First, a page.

Jayne, The Man They Called Jayne: Reviewing ‘All-New Firefly’ #2

by Scott Redmond


‘All-New Firefly’ returns the intrepid crew of misfits back to their classic roots of being somewhere firmly between the worlds of outlaws and heroes out in the frontiers of space, while also moving the world and the characters forward in new ways. Every page captures that science fiction western energy perfectly, as the spotlight turns towards the mostly unexplored figure that is Jayne.


There are many things that end up drawing people into becoming fans of any given story. It can be whatever the concept is behind the story (the hook or genre or focus), but more often than not it is characters that keep us in a story or a world. Firefly was one of those series that had a number of memorable characters with intriguing personalities or backstories that people could connect to.

Out of all of them, one that was hardly explored and seemed the ‘simplest’ was the mercenary of the group, Jayne Cobb. If anyone had told me years ago that I would be interested in a Jayne Cobb story (especially with what the actor behind the character has turned out to be over time), I never would have believed them.

Yet, thanks to All-New Firefly, here we are.

With just two issues, David M. Booher has piqued the interest in regard to Jayne by offering up small flashbacks that showcase the character’s past. It’s a past that was left mostly unexplored in the show compared to other characters. The most we saw was his betrayal of one employer to join Mal’s crew, his mother sending him a letter and cunning hat, and his recounting of a past heist that led to a town being named after him. Within these flashbacks, we already are given a pretty clear thread towards a reason for why Jayne out of all the crew seemed the most perturbed about religion yet was also one of the chummiest with Shepard Book.

Telling stories about likable characters is easy but taking inherently unlikeable, or at least jerky characters, and fleshing them out is the more challenging route to take. It’s a challenge that Booher is very much nailing so far. The story around these flashbacks is some classic Firefly with the crew trying to be “big damn heroes” in taking down corrupt self-declared tax collectors to save a religious order. Classic can be great, because it’s like slipping into something familiar and comfortable, and it helps to reground the title and crew after their bigger old Earth adventures in the last series.

Jordi Pérez has an art style that is pretty befitting of this crew. It’s detailed and has a lot of smoothness to it while also being pretty rough around the edges in the best way possible. A lot of times people point at panels where the focus might be off and faces aren’t clear, but it’s not a flaw of artwork like this. There are great close-ups and facial shots full of expression, and there are others where things aren’t as clear because the focus isn’t on one or another at that moment. It keeps the eyes moving to the bits that are the focus of the moment, not needing to fill in the background with every single bit of detail there could be.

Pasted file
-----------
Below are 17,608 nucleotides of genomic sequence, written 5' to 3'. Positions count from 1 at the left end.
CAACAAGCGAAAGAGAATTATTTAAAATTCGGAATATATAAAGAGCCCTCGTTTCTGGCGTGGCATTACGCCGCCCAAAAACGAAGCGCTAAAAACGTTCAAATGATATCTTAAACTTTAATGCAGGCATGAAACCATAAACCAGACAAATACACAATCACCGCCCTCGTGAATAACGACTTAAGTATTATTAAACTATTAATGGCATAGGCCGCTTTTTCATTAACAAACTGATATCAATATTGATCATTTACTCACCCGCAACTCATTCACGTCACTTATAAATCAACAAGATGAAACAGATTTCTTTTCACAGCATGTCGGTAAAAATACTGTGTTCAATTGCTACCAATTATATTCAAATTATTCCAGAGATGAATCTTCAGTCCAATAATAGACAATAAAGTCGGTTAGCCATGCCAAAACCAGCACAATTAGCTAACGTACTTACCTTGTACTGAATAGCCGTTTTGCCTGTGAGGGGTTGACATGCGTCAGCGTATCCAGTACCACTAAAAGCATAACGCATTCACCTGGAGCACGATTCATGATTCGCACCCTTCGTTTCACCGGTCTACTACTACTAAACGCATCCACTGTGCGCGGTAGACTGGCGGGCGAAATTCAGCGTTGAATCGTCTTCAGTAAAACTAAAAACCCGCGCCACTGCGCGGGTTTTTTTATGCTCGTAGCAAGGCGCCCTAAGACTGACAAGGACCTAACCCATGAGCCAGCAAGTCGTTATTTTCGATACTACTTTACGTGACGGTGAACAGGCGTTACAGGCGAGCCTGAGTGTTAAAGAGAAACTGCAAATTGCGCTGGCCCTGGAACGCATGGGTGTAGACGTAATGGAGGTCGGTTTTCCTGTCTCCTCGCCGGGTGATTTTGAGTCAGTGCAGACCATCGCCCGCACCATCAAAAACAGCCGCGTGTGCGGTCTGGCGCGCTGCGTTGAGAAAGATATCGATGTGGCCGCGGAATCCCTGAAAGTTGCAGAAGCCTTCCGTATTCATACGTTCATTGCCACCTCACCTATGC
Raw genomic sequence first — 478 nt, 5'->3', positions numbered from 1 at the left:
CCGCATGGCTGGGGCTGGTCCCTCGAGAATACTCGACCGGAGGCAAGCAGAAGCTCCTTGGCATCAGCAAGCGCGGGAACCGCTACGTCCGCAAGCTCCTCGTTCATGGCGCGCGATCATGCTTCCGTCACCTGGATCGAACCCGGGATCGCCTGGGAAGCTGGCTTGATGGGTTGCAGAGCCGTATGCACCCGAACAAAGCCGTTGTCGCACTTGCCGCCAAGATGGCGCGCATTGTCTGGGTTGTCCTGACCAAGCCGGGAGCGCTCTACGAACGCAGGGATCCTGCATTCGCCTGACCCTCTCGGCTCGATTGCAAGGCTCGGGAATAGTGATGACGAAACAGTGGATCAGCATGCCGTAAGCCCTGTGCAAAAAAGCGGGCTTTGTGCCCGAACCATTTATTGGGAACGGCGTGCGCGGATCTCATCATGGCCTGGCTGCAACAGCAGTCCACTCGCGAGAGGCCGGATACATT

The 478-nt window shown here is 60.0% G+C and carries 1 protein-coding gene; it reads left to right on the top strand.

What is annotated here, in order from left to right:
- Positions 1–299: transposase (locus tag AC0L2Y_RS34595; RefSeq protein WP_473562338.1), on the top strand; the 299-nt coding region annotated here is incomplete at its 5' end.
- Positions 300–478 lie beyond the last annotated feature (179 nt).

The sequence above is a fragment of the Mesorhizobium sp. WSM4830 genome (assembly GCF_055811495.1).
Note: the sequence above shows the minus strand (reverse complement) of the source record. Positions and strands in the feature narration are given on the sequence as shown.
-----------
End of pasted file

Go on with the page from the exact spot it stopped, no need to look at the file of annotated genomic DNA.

At times with these books that are adaptations of movies or TV shows, there can be the notion of trying to fully recapture the actor’s faces as much as possible for the characters. Truthfully, I much prefer what those like Pérez do with the characters. Each of them looks like one would expect their characters to look, without worrying about making them dead ringers for the actors.

Color-wise, what Francesco Segala, with assistance from Gloria Martinelli, is doing just looks so good. There is an almost watercolor-like feeling to these colors, especially in the flashbacks. Theirs is a more muted sort of color palate in many ways, with colors being brighter but not that really popping bright that comes with superheroes or some other comics. It fits perfectly since Firefly is both science fiction and western at the same time, both genres have a nature of being more toned down visually in many ways. Within the flashbacks, the colors are pulled back even more with a sort of filter covering them to give them that memory but also in the past look compared to the present scenes.

Coloring and letters both are elements of comics that need to be in the wider conversations far more often, most of the time neither are mentioned when new titles are launched, or titles are reviewed. Jim Campbell does a tremendous job with lettering, bringing even more energy to the pages. Because of the way it’s often treated, it might not seem like it but lettering is an art form, as the right little flourishes or changes or moves can make or break whether the dialogue actually feels like it’s full of personality, tone, volume, and fits the character. Some make it seem pretty easy to do, and Campbell is most assuredly one of those.

All-New Firefly #2 is now on sale in print and digitally from BOOM! Studios.

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